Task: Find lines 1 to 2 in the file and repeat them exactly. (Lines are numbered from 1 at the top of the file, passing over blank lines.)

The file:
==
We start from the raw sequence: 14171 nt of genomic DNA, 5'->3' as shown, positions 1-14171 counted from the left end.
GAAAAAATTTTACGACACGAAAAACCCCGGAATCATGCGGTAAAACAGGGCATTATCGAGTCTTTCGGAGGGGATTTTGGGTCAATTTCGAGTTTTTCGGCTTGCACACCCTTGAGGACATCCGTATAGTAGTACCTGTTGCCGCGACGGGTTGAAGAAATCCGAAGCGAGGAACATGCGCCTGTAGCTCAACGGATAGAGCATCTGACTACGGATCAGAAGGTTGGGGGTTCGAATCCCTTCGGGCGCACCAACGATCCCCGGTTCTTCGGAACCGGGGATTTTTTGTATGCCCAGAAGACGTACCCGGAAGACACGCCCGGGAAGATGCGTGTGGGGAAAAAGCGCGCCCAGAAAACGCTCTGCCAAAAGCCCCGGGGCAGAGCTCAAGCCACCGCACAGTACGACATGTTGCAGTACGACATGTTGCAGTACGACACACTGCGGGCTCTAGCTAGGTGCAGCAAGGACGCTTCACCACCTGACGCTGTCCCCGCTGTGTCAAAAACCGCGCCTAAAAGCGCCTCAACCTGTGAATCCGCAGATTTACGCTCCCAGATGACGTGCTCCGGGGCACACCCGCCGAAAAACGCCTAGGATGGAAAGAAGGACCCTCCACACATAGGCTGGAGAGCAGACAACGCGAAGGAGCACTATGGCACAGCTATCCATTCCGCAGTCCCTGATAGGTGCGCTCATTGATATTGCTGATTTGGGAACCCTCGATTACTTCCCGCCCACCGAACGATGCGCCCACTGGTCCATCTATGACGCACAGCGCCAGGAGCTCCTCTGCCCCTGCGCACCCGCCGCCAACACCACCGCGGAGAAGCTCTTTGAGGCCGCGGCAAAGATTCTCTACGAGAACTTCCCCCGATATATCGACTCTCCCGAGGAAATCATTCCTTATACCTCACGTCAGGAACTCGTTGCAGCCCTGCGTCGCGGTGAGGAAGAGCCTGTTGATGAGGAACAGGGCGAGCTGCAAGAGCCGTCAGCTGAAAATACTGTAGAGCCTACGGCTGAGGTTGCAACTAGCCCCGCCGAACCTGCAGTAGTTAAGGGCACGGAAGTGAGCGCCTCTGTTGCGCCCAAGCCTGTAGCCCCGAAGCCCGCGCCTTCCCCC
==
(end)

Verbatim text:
We start from the raw sequence: 14171 nt of genomic DNA, 5'->3' as shown, positions 1-14171 counted from the left end.
GAAAAAATTTTACGACACGAAAAACCCCGGAATCATGCGGTAAAACAGGGCATTATCGAGTCTTTCGGAGGGGATTTTGGGTCAATTTCGAGTTTTTCGGCTTGCACACCCTTGAGGACATCCGTATAGTAGTACCTGTTGCCGCGACGGGTTGAAGAAATCCGAAGCGAGGAACATGCGCCTGTAGCTCAACGGATAGAGCATCTGACTACGGATCAGAAGGTTGGGGGTTCGAATCCCTTCGGGCGCACCAACGATCCCCGGTTCTTCGGAACCGGGGATTTTTTGTATGCCCAGAAGACGTACCCGGAAGACACGCCCGGGAAGATGCGTGTGGGGAAAAAGCGCGCCCAGAAAACGCTCTGCCAAAAGCCCCGGGGCAGAGCTCAAGCCACCGCACAGTACGACATGTTGCAGTACGACATGTTGCAGTACGACACACTGCGGGCTCTAGCTAGGTGCAGCAAGGACGCTTCACCACCTGACGCTGTCCCCGCTGTGTCAAAAACCGCGCCTAAAAGCGCCTCAACCTGTGAATCCGCAGATTTACGCTCCCAGATGACGTGCTCCGGGGCACACCCGCCGAAAAACGCCTAGGATGGAAAGAAGGACCCTCCACACATAGGCTGGAGAGCAGACAACGCGAAGGAGCACTATGGCACAGCTATCCATTCCGCAGTCCCTGATAGGTGCGCTCATTGATATTGCTGATTTGGGAACCCTCGATTACTTCCCGCCCACCGAACGATGCGCCCACTGGTCCATCTATGACGCACAGCGCCAGGAGCTCCTCTGCCCCTGCGCACCCGCCGCCAACACCACCGCGGAGAAGCTCTTTGAGGCCGCGGCAAAGATTCTCTACGAGAACTTCCCCCGATATATCGACTCTCCCGAGGAAATCATTCCTTATACCTCACGTCAGGAACTCGTTGCAGCCCTGCGTCGCGGTGAGGAAGAGCCTGTTGATGAGGAACAGGGCGAGCTGCAAGAGCCGTCAGCTGAAAATACTGTAGAGCCTACGGCTGAGGTTGCAACTAGCCCCGCCGAACCTGCAGTAGTTAAGGGCACGGAAGTGAGCGCCTCTGTTGCGCCCAAGCCTGTAGCCCCGAAGCCCGCGCCTTCCCCC